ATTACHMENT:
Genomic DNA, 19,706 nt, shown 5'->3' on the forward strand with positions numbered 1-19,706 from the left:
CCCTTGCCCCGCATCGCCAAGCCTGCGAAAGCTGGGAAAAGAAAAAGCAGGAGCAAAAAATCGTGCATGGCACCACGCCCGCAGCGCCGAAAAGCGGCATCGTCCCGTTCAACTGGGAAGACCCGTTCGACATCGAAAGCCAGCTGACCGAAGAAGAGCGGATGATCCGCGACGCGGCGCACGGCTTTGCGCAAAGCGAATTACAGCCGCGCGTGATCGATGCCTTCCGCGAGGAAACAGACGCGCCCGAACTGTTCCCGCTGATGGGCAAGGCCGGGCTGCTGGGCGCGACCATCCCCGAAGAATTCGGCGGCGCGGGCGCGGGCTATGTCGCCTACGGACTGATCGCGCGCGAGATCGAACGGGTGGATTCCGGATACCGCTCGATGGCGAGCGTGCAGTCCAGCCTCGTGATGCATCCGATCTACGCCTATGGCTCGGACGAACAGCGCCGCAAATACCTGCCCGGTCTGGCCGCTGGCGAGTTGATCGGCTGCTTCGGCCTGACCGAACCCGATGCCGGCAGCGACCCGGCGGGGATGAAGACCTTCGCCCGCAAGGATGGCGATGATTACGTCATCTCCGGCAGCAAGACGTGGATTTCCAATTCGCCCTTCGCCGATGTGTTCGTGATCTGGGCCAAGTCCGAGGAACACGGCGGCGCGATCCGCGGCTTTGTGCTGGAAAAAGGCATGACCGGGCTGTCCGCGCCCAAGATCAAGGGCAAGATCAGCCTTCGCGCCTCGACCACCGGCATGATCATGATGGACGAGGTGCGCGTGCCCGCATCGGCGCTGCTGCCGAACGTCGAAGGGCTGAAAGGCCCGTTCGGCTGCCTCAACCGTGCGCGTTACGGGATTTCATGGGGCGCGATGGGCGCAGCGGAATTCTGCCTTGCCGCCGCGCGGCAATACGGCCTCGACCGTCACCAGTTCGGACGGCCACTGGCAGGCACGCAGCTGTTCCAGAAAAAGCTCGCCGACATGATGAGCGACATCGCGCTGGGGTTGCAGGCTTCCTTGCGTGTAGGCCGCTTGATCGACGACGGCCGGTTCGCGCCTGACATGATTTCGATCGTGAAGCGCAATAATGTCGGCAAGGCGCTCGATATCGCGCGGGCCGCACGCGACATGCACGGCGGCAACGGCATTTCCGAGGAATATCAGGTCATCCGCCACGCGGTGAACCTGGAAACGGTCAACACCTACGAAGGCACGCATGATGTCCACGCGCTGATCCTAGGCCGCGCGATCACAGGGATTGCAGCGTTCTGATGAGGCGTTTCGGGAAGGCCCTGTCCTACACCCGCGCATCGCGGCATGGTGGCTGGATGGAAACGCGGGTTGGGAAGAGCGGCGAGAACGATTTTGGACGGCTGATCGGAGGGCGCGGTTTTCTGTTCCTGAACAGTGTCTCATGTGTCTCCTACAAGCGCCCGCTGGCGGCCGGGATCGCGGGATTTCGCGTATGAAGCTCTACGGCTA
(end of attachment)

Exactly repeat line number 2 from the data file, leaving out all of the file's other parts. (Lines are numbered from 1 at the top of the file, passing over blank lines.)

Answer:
CCCTTGCCCCGCATCGCCAAGCCTGCGAAAGCTGGGAAAAGAAAAAGCAGGAGCAAAAAATCGTGCATGGCACCACGCCCGCAGCGCCGAAAAGCGGCATCGTCCCGTTCAACTGGGAAGACCCGTTCGACATCGAAAGCCAGCTGACCGAAGAAGAGCGGATGATCCGCGACGCGGCGCACGGCTTTGCGCAAAGCGAATTACAGCCGCGCGTGATCGATGCCTTCCGCGAGGAAACAGACGCGCCCGAACTGTTCCCGCTGATGGGCAAGGCCGGGCTGCTGGGCGCGACCATCCCCGAAGAATTCGGCGGCGCGGGCGCGGGCTATGTCGCCTACGGACTGATCGCGCGCGAGATCGAACGGGTGGATTCCGGATACCGCTCGATGGCGAGCGTGCAGTCCAGCCTCGTGATGCATCCGATCTACGCCTATGGCTCGGACGAACAGCGCCGCAAATACCTGCCCGGTCTGGCCGCTGGCGAGTTGATCGGCTGCTTCGGCCTGACCGAACCCGATGCCGGCAGCGACCCGGCGGGGATGAAGACCTTCGCCCGCAAGGATGGCGATGATTACGTCATCTCCGGCAGCAAGACGTGGATTTCCAATTCGCCCTTCGCCGATGTGTTCGTGATCTGGGCCAAGTCCGAGGAACACGGCGGCGCGATCCGCGGCTTTGTGCTGGAAAAAGGCATGACCGGGCTGTCCGCGCCCAAGATCAAGGGCAAGATCAGCCTTCGCGCCTCGACCACCGGCATGATCATGATGGACGAGGTGCGCGTGCCCGCATCGGCGCTGCTGCCGAACGTCGAAGGGCTGAAAGGCCCGTTCGGCTGCCTCAACCGTGCGCGTTACGGGATTTCATGGGGCGCGATGGGCGCAGCGGAATTCTGCCTTGCCGCCGCGCGGCAATACGGCCTCGACCGTCACCAGTTCGGACGGCCACTGGCAGGCACGCAGCTGTTCCAGAAAAAGCTCGCCGACATGATGAGCGACATCGCGCTGGGGTTGCAGGCTTCCTTGCGTGTAGGCCGCTTGATCGACGACGGCCGGTTCGCGCCTGACATGATTTCGATCGTGAAGCGCAATAATGTCGGCAAGGCGCTCGATATCGCGCGGGCCGCACGCGACATGCACGGCGGCAACGGCATTTCCGAGGAATATCAGGTCATCCGCCACGCGGTGAACCTGGAAACGGTCAACACCTACGAAGGCACGCATGATGTCCACGCGCTGATCCTAGGCCGCGCGATCACAGGGATTGCAGCGTTCTGATGAGGCGTTTCGGGAAGGCCCTGTCCTACACCCGCGCATCGCGGCATGGTGGCTGGATGGAAACGCGGGTTGGGAAGAGCGGCGAGAACGATTTTGGACGGCTGATCGGAGGGCGCGGTTTTCTGTTCCTGAACAGTGTCTCATGTGTCTCCTACAAGCGCCCGCTGGCGGCCGGGATCGCGGGATTTCGCGTATGAAGCTCTACGGCTA